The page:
Perhaps it’s the song’s echoing gospel tones, amplified by the video’s opening cathedral setting. Maybe it’s watching Mvula glide alongside tranquil blue waters, dressed in a delicate white gown. It could be her confessional yet powerfully confident vocals, jazz-like in their timing but enriched with a knowing soul. Just maybe it’s the dramatic swell of the orchestration as the song builds from a powerful stillness, lamenting in heartbreak, to an almighty crescendo.
It’s all of this and then something else – an intangible quality to Mvula’s story and its interpretation by video director Damian Weiler, who together deliver a narrative that is no less heartbreaking, but also fills you with a profound sense of, dare I say, faith. / Nastassia Baroni, News Editor
Kllo – Walls To Build
The follow up to their incredible first single of the year Bollide does not disappoint, with the Melbourne cousin duo dropping an ethereal new cut from their forthcoming sophomore EP Well Worn.
Chloe Kaul’s vocals have a certain quality which leaves them soft on the ear yet penetratingly warm and just as captivating; as she leaves her recognisable stamp on the tune – all the while Simon Lam’s twinkling production situates you in a familiar dreamworld of sound and space. Their EP is set to be huge – and I’m calling it now that 2016 will be their breakout year. / Zanda Wilson, Staff Writer
Basstracks – Telling The Truth (Feat. Lido and FatherDude)
If this is not the funkiest thing you hear this week then you’re looking far funkier places than I know of. Basstracks are multi-instrumentalists from Brooklyn and they’ve teamed up with Norwegian producer Lido and US singer FatherDude for their latest drop Telling The Truth.
It’s a charismatic, colourful drop, peppered with blaring horns. FatherDude’s voice sounds super smooth while Lido’s is as full of love as ever. So many people are trying their hand at the funk genre these days, but this one feels very genuine. It’s clear all these guys live and breathe the genre but also have enough innovative spirit to shake things up a bit. / Sam Murphy, Staff Writer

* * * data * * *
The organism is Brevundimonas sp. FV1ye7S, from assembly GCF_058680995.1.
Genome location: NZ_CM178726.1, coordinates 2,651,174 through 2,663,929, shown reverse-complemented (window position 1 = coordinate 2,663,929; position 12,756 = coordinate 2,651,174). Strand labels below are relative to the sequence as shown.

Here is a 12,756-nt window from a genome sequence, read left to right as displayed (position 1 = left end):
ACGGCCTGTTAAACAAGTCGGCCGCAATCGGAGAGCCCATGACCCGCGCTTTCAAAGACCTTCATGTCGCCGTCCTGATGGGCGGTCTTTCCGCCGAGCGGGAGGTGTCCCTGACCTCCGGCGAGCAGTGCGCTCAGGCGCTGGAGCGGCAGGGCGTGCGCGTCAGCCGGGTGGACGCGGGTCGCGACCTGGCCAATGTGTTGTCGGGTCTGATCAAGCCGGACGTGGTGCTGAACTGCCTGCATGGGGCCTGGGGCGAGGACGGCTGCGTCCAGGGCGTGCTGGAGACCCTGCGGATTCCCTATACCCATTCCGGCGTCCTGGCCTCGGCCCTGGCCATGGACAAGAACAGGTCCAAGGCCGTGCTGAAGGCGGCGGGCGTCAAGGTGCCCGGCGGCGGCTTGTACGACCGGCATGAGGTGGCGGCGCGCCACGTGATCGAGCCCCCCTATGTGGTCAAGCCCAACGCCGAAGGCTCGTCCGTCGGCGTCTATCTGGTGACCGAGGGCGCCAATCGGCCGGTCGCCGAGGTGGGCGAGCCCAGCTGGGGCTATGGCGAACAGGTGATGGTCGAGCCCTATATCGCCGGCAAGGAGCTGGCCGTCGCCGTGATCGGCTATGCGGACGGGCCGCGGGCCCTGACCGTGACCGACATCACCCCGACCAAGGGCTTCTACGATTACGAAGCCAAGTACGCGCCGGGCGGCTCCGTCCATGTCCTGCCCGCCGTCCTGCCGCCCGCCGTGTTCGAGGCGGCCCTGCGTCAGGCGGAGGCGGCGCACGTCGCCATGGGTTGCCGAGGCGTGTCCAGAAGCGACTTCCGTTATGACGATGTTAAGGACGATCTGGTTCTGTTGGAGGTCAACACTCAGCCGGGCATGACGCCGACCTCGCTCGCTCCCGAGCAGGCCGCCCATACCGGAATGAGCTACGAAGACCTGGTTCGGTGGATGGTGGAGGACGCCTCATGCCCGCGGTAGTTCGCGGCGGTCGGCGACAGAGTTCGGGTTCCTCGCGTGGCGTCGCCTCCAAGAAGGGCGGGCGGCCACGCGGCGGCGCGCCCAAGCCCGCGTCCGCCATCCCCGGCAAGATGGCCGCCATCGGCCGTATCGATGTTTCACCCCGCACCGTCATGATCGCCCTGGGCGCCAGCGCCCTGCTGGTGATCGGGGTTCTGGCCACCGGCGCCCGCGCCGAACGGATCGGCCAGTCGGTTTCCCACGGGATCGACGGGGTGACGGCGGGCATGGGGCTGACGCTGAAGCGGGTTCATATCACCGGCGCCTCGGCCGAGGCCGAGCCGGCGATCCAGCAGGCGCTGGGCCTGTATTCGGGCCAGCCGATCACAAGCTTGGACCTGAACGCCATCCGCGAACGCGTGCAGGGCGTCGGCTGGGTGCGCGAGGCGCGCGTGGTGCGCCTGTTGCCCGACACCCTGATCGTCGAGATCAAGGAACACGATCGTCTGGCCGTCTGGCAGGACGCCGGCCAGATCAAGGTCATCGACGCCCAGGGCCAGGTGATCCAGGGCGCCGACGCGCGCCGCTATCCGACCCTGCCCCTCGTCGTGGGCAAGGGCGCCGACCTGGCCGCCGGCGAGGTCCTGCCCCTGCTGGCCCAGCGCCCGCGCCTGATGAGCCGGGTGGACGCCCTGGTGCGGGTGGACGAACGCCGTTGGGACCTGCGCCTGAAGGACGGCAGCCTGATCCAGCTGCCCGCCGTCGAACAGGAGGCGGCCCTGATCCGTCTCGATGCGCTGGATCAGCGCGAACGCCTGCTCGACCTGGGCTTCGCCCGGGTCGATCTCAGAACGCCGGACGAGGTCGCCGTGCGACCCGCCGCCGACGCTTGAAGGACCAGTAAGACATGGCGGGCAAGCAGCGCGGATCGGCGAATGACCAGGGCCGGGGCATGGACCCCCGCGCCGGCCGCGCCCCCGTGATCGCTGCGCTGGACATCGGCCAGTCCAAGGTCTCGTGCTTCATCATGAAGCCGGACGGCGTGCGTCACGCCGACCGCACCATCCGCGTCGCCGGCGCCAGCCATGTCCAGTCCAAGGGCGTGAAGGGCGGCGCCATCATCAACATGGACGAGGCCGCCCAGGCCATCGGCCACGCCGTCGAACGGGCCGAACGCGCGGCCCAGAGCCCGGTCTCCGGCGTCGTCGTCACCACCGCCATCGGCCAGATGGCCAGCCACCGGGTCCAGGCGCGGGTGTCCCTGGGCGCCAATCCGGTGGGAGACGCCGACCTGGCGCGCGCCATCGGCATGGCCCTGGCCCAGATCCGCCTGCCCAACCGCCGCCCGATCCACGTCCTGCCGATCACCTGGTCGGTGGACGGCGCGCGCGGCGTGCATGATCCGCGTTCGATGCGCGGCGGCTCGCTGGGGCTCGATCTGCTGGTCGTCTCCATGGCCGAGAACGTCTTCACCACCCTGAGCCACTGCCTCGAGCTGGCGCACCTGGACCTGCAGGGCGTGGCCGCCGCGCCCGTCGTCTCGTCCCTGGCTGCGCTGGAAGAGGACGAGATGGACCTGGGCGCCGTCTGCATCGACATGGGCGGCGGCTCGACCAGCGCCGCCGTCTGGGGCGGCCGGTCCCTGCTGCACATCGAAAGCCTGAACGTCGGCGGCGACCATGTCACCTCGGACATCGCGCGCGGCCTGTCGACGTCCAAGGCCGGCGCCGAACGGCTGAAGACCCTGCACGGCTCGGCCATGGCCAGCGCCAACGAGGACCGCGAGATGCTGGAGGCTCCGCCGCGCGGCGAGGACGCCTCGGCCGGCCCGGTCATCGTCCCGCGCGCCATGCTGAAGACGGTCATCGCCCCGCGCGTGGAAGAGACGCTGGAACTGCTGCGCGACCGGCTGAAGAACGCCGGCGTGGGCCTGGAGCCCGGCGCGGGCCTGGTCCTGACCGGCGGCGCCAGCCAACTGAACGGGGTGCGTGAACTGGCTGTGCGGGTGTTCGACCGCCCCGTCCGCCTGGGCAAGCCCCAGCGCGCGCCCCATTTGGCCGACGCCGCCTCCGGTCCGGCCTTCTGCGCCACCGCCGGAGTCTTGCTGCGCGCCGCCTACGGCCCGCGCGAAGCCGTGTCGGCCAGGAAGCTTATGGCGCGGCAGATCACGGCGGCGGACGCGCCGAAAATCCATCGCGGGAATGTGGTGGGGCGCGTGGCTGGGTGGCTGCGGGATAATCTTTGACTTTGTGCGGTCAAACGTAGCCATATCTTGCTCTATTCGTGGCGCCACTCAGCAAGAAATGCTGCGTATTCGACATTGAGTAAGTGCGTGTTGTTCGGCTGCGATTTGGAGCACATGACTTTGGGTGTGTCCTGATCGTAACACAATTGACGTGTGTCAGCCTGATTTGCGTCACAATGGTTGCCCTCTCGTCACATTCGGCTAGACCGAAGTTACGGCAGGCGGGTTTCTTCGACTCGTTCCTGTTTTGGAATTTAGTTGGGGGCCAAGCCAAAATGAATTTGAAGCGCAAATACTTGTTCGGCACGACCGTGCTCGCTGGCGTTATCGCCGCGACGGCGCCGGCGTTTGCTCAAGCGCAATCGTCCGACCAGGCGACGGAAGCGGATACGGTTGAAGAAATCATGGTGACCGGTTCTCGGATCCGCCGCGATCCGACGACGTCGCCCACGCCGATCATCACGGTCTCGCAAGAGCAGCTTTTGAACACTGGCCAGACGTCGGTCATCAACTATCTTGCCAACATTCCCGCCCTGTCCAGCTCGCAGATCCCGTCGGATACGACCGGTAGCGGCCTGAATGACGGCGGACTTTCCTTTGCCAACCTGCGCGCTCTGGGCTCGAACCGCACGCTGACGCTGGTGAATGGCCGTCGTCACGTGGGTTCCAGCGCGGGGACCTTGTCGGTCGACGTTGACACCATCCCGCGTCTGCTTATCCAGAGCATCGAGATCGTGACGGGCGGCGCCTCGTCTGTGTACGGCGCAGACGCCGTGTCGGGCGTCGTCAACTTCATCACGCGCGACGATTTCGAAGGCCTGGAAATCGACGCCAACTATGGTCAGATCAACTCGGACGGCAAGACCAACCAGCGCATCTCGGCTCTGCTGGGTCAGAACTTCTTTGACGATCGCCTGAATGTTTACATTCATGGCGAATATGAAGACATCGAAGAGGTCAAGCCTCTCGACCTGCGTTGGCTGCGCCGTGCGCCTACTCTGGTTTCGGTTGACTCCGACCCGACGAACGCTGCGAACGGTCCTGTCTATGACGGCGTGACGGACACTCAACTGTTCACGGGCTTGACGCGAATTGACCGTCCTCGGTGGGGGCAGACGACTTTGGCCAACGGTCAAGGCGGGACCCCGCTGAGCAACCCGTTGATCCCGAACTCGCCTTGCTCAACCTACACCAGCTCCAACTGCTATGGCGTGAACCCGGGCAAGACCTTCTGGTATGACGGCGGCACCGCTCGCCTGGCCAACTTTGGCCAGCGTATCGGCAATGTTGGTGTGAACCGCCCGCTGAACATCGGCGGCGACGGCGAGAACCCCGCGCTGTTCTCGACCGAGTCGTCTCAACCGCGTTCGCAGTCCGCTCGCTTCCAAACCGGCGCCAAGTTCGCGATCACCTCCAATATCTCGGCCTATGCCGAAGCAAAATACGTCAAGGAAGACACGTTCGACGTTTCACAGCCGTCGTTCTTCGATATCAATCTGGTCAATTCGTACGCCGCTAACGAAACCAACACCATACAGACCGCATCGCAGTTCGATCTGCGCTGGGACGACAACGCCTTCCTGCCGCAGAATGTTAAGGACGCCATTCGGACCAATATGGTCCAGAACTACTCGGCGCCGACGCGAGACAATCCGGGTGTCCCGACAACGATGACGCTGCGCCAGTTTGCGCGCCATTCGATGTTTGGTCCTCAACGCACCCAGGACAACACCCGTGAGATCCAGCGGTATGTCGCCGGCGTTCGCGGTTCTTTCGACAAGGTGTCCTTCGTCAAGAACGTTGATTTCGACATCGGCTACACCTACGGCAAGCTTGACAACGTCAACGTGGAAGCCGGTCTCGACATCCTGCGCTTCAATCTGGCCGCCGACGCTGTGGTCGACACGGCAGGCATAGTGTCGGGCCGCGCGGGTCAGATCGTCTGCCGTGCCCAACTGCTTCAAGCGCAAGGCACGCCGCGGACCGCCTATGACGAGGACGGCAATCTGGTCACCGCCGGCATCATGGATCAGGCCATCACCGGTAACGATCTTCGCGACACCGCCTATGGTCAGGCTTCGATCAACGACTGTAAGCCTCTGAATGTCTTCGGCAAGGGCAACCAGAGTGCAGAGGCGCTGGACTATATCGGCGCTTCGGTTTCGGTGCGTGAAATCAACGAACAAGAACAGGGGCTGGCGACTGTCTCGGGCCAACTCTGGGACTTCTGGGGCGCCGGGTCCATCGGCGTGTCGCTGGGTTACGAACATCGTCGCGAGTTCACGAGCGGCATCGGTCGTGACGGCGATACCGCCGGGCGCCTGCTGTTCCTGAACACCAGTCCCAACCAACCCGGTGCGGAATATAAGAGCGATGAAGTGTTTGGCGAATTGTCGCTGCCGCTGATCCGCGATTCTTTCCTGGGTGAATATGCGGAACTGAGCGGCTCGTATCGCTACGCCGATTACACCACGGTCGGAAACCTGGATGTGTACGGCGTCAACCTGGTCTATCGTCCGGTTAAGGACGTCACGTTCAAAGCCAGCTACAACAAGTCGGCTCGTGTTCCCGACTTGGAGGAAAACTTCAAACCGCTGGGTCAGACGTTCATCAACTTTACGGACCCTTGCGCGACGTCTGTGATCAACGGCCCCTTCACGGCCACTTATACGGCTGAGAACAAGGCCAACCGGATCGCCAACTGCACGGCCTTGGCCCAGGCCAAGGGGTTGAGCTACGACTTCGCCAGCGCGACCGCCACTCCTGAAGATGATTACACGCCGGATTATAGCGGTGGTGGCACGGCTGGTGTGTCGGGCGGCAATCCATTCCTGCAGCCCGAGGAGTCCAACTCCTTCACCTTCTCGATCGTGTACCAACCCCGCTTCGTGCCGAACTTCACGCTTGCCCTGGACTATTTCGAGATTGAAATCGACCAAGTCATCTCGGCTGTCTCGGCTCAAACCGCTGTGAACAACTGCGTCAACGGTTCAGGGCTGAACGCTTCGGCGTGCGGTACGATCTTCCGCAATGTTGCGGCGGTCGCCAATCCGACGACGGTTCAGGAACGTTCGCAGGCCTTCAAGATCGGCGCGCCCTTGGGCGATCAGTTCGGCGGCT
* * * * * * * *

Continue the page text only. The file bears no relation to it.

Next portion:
Xenia Rubinos – Mexican Chef
Xenia Rubinos is so high energy she practically kicks her heel through your tweeters and dances her way right onto your kitchen bench. Crunchy descending bass, erratic funk drums, and distorted keyboard jabs make a very comfy landing for Rubinos’ vibrant verbal unraveling. She prolifically, unapologetically raps her allegiance to race inequality everywhere, in this case, using the context of the restaurant industry.
“French bistro, Dominican chef / Italian restaurant, Boricua chef / Chinese takeout, Mexican chef… Brown has not, brown gets shot / Brown got what he deserved ’cause he fought.”
The Brooklyn based Cuban/Puerto Rican seamlessly alternates between rich smoky singing and harder hitting rap, English and Spanish and shrieks of laughter. I’m not really sure where the verse and chorus are (or if they exist) but it doesn’t really matter. The song hits you as a whole rather than in bits, and when you get to the end it’s fun to go back to the start and just do it all again. / Zana Rose, Staff Writer
Bad Moon Born – Chemical Lullaby
Bad Moon Born – the new Sydney-based project from The Voice 2015 finalist Frank Lakoudis – have exploded onto the circuit with their debut EP, Chemical Lullabies. At just five tracks long, the disc is a pocket rocket fuelled by monster blues riffage, lead guitar wizardry and of course the signature skyscraper vocals of frontman Frank the Tank.
The whole thing is basically like Audioslave-meets-Alter, Bridge-meets-Black Country Communion on steroids and one of the most stand-out tunes of the solid 5-pack is title track Chemical Lullaby, which is packing a sleazy cool bassline, mean-ass guitars, lushly stacked Kansas-esque harmonies and one godzilla-beast of a chorus hook.
Any rock fan will dig the funk out of this. / Emmy Mack, Staff Writer & Presenter